Protective pad in cap gives McHugh peace of mind

Protective pad in cap gives McHugh peace of mind

SEATTLE -- You can hardly tell when he's on the mound, but right-hander Collin McHugh is one of the few pitchers in the Major Leagues who wears protective head gear. About halfway through last season, McHugh started wearing a protective pad inside his cap that can't be seen from the outside and protects the right side of his head if a ball is hit back at him.

The pad, a rectangular piece of Kevlar with some padding on the inside, was developed by SST Baseball, which is owned by McHugh's high school teammate, Matt Meier. It fits inside the cap and goes across the front panel.

"It covers that spot [that's exposed] when you rotate," McHugh said. "It's hard to get the glove back up there, and the vast majority of injuries happen on that side. Hopefully, I'll never have to see if it works or not. I think it's a great product and something I'll probably never stop wearing."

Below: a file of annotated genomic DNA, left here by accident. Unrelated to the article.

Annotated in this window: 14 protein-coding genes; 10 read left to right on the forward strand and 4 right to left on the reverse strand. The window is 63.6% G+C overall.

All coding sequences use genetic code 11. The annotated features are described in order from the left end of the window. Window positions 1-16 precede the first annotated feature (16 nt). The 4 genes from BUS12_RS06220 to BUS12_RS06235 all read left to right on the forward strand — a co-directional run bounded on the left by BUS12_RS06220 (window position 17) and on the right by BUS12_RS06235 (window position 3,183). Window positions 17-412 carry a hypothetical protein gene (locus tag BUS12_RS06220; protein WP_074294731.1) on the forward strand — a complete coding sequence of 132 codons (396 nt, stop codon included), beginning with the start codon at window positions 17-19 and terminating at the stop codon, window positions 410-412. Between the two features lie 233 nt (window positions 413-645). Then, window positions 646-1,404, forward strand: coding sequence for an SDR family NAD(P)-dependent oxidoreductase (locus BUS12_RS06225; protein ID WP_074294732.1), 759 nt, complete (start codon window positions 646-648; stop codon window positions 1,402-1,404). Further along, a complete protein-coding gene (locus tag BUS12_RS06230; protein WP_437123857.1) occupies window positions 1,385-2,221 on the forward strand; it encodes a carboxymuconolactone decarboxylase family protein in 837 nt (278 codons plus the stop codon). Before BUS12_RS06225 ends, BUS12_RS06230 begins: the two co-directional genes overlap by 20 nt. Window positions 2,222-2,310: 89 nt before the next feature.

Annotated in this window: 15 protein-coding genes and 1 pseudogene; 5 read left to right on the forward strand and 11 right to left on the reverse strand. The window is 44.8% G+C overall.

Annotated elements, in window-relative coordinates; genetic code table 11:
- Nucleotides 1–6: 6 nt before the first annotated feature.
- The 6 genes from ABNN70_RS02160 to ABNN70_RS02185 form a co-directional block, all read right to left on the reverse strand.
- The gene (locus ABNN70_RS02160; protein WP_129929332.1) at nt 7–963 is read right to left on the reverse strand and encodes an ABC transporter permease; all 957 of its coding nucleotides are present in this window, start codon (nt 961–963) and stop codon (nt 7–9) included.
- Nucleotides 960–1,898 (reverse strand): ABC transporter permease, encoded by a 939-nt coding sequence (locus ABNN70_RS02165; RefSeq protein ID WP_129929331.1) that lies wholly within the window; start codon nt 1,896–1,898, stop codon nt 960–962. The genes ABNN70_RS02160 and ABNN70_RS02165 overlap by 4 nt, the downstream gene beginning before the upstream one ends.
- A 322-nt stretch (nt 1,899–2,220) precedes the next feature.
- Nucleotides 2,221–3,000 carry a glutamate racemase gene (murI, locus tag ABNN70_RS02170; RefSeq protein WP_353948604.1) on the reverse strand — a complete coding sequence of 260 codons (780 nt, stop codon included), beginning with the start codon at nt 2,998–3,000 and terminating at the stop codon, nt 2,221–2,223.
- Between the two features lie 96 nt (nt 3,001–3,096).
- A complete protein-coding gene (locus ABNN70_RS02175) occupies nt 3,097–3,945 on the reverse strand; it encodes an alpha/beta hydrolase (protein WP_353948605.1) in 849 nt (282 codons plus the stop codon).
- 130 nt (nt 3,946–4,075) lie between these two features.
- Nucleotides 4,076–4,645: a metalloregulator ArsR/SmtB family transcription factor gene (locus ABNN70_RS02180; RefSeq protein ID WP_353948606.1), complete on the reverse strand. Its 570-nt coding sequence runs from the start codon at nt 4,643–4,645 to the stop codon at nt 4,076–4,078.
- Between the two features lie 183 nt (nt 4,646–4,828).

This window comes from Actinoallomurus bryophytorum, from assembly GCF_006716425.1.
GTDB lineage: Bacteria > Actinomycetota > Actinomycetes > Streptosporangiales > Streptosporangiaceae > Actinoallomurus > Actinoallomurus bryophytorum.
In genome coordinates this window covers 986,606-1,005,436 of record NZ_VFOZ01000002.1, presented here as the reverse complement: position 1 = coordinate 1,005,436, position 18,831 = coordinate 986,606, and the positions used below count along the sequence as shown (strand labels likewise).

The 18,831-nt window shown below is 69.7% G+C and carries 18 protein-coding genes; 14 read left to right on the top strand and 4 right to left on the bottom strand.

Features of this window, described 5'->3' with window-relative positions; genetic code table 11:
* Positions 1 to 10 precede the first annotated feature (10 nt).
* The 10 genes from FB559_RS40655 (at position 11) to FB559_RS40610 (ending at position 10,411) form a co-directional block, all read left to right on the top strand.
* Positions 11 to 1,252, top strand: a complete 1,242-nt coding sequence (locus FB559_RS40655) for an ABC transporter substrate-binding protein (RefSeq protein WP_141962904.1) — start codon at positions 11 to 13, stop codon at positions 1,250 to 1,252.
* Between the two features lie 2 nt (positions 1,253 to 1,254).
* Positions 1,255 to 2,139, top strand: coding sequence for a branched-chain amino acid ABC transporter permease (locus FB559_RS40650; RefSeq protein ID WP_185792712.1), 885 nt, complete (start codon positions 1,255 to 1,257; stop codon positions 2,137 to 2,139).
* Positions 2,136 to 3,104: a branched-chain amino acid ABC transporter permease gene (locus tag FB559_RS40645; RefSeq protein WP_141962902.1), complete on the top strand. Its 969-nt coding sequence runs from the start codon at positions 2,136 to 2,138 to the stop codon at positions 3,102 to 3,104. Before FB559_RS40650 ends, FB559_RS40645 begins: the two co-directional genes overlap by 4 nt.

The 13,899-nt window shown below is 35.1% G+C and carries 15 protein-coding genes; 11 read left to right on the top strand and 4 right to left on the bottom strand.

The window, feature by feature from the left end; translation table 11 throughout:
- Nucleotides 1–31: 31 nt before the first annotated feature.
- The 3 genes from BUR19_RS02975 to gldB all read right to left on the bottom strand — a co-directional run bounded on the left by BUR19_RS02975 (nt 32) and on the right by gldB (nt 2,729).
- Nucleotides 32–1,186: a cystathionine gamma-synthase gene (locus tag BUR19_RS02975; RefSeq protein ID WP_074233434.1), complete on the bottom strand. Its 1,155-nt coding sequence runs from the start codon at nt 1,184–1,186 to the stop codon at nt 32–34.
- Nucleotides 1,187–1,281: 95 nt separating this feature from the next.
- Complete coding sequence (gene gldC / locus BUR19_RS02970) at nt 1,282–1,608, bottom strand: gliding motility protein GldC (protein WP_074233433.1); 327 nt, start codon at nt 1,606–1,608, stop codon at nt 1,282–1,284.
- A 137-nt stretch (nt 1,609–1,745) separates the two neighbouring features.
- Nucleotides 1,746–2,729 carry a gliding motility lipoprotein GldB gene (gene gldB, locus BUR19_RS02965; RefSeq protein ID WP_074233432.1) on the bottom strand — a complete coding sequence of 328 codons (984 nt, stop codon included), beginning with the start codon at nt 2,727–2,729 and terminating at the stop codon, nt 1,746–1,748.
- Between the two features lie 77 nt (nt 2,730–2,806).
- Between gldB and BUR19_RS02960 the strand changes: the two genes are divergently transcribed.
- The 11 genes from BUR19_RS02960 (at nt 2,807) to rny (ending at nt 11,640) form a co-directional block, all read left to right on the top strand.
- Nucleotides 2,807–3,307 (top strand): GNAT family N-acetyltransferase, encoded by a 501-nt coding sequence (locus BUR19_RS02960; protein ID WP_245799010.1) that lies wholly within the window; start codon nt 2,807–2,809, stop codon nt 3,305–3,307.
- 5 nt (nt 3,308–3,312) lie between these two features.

McHugh hasn't been struck in the head by a batted ball but said that it's always in the back of a pitcher's mind. The pad gives him some peace of mind.

"You try not to think about it," he said. "Having something in place just in case is a nice little reassurance. If you get hit in the head, it's never going to be a pleasant experience. If it's the difference in going to the hospital or not, I'll take my chances [and use the pad]."

Meier had been using the device with high school kids the past couple of years and asked McHugh if he would be interested in wearing it. As of last season, pitchers are allowed to wear bulky protective caps, but they haven't caught on. The pad McHugh wears is hardly noticeable.

"I think pitchers need something like that, some kind of protection, so it was the perfect chance for me to try it out and see how I feel about it," he said. "After a couple of bullpens of playing catch with it, I really felt comfortable with it."

Brian McTaggart is a reporter for and writes an MLBlog, Tag's Lines. Follow @brianmctaggart on Twitter. This story was not subject to the approval of Major League Baseball or its clubs.